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Prescott Point: Pointing in the right direction
January 13, 2012

Pointing in the right direction

More units have sold and expansion is on the horizon since a new developer took the helm at Prescott Point.

By James A. Johnson

Daily News staff

PORTSMOUTH — A lot of things have changed since the dormant Freedom Bay development on West Main Road became Prescott Point about a year and a half ago.

When developer Christopher Bicho took over the project in June 2010, nine units were occupied of the 148 that had been planned on the 106-acre site overlooking Narragansett Bay and straddling the Middletown-Portsmouth line. Those units were next to others that were boarded up because windows, doors and even roofing had not been completed when the previous developer abandoned the project.

All that has changed.

"The first thing we did was finish off what was left behind by Freedom Bay," Bicho said this week in one of the newly finished units that serves as a model home. "Then we finished the exterior of all the units, putting up garage doors, windows, roofing, driveways and doing the landscaping."

The next step was to continue building the rest of the units in what is planned as a 59-unit first phase. A total of 26 units have been finished and 17 of them have been sold.

"When a potential buyer comes in now, it's all about the inside," Bicho said. "The outside work, the landscaping is all there."

The buildings are either duplexes or triplexes with single-level living. Each unit has two bedrooms and two baths with between 3,600 and 4,000 square feet of floor space. Prices range from $350,000 to $399,000. Prices were recently cut by about 15 percent.

To Bicho the future looks bright, despite the poor economy and slow housing market. In addition to the units that have been sold, he said he knows of eight serious buyers who have selected Prescott Point as their No. 1 choice, but are waiting to sell their house.

"That shows that we have the right product at the right price," Bicho said. "We are in a market that isn't experiencing a lot of transaction."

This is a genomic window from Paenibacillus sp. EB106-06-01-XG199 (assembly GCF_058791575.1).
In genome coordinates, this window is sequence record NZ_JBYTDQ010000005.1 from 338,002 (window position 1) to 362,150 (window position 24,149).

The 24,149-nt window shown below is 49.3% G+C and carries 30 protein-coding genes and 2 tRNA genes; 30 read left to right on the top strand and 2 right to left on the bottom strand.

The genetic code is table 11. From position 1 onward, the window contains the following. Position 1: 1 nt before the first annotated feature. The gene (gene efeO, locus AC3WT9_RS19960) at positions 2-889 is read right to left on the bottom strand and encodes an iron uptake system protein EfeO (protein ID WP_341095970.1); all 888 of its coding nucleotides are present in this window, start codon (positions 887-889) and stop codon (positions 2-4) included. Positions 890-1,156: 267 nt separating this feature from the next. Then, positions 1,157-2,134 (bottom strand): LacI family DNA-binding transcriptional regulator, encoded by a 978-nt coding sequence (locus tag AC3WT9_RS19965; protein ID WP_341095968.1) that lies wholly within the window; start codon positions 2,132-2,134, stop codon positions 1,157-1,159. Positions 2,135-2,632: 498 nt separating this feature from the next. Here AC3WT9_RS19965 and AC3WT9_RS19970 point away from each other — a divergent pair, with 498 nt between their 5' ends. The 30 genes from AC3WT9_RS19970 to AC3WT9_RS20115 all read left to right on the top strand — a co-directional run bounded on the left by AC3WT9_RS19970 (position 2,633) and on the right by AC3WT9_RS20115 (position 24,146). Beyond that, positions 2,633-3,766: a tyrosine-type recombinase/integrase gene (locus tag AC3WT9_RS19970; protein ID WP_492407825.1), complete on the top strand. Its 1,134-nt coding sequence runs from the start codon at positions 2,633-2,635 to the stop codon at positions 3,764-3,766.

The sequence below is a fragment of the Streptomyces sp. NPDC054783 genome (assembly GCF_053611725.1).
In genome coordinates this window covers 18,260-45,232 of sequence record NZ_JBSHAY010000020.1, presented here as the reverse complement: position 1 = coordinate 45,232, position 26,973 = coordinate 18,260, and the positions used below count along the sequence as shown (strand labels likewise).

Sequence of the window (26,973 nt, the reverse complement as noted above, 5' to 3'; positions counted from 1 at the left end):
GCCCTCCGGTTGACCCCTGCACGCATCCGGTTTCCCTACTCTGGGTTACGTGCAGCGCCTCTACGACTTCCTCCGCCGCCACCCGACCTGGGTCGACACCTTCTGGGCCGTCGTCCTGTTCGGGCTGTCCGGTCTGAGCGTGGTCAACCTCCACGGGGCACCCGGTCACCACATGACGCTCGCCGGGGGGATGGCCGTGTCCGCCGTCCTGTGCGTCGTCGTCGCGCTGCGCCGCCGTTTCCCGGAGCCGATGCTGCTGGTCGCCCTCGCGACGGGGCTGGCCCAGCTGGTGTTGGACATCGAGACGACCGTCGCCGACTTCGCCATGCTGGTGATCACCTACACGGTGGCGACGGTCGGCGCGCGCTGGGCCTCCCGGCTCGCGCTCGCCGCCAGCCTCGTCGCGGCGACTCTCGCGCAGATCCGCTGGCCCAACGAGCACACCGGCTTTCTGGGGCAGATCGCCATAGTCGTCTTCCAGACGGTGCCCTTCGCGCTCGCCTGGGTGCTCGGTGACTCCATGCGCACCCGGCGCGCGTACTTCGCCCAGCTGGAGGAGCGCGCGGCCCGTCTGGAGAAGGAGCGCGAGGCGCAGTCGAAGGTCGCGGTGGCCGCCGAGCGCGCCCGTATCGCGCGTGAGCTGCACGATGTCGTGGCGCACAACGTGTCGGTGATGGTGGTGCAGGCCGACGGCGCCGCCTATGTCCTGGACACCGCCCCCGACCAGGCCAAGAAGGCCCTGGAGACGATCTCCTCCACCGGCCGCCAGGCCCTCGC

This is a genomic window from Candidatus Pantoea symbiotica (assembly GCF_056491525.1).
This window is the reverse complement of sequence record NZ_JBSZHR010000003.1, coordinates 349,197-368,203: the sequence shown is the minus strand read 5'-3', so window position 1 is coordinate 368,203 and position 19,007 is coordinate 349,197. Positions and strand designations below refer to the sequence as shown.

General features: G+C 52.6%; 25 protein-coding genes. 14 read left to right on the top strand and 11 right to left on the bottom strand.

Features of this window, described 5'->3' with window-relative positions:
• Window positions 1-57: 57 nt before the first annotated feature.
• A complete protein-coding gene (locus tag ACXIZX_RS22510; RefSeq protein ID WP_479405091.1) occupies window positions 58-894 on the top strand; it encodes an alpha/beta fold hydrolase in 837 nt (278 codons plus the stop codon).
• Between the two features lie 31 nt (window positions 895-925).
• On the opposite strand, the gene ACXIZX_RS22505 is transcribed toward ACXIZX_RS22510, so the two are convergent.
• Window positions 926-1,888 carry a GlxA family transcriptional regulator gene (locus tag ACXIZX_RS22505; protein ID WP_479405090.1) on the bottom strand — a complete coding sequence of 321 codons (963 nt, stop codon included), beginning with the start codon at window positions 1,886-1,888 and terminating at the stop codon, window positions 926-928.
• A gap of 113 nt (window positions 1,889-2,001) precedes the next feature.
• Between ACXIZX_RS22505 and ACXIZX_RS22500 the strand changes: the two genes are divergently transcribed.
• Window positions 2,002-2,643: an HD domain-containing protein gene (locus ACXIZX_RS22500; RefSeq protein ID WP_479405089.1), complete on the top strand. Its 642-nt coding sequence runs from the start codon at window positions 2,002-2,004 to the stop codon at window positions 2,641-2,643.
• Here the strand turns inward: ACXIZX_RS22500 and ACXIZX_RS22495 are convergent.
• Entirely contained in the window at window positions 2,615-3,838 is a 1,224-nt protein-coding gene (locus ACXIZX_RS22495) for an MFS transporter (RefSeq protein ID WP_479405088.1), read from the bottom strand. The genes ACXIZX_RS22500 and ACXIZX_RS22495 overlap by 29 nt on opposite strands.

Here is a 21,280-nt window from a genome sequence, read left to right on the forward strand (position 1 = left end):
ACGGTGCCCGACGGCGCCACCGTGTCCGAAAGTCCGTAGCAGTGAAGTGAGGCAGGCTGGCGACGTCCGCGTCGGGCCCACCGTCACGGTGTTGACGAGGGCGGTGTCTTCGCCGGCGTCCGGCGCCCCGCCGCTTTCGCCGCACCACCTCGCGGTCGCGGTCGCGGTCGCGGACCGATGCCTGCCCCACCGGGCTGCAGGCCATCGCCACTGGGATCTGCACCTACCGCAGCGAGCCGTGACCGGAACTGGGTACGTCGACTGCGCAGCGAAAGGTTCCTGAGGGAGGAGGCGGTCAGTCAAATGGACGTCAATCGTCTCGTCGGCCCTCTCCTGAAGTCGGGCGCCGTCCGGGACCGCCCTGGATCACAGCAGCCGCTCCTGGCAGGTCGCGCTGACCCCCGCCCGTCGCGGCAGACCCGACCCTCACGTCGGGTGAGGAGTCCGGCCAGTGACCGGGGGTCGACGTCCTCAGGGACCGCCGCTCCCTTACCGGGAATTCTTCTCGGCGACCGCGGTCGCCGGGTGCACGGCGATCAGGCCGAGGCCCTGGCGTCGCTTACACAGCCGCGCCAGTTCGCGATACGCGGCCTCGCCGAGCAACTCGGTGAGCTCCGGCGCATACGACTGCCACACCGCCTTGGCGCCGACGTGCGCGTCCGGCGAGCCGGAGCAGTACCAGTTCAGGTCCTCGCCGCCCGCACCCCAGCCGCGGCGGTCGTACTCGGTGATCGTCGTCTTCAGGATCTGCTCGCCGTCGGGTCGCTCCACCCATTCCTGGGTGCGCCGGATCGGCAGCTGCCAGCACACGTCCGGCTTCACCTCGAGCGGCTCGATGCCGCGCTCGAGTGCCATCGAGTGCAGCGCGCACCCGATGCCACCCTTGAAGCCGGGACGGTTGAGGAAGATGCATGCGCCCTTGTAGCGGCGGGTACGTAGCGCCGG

He said the original nine tenants are among his best salespeople.

Noel Ashworth and his wife, Mari, were among the first tenants in the original Freedom Bay development and are pleased with what Bicho has done. When Bicho's proposal was before the Zoning Board of Review, Noel Ashworth testified in his behalf.

"There is no doubt that Chris Bicho has made a great deal of difference," Ashworth said this week. "The occupancy has doubled, and in this current market, that is tremendous progress. He has cleaned up the site dramatically at the same time and made it more attractive. I think it is 'all systems go.'" Ted Hayes, who also lived in the development before Bicho came on the scene, called the improvements "dramatic."

"It was in the doldrums and there was concern for the future," Hayes said of the Freedom Bay development. "It's a living, breathing community now."

After finishing the 59 units in the first phase, Bicho said he plans to build 87 more units closer to the shore and a large building with 161 condominium apartments. A 14-room guest house also is planned, bringing the total to 320 units.

The original plan called for 60 square feet of commercial space fronting West Main Road, but Bicho wants to amend that project to allow smaller shops than originally planned. A community center also is part of the project.

"Obviously, it will take some time," Bicho said. "It will take 10 to 15 years by the time we get through this development. Our highest priority right now is to finish this first phase."

The main structure of the former Our Lady of Hope Novitiate, which included the chapel, still stands on the property, but will be torn down. Vandalism and salty air have taken their tolls on the structure.

Some of the novitiate is salvageable, Bicho said. The chapel bell has been donated to a church in Chepachet. A dedication ceremony was held about a week ago. The marble in the chapel is being saved. Some of it has been returned to the Diocese of Providence, and some is being set aside to be used around the fireplace in the community room.

The stained-glass windows and oak confessionals in the chapel also will be saved, Bicho said.

One obstacle Bicho had to overcome before taking over the development was an age restriction that was written into the project. Buyers had to be at least 55 years old. The restriction was lifted by the Zoning Board of Review.

"The irony of the thing is that most of the people who come through the door meet those restrictions anyway," Bicho said. "But the lack of the age restriction has been the biggest factor in our success."

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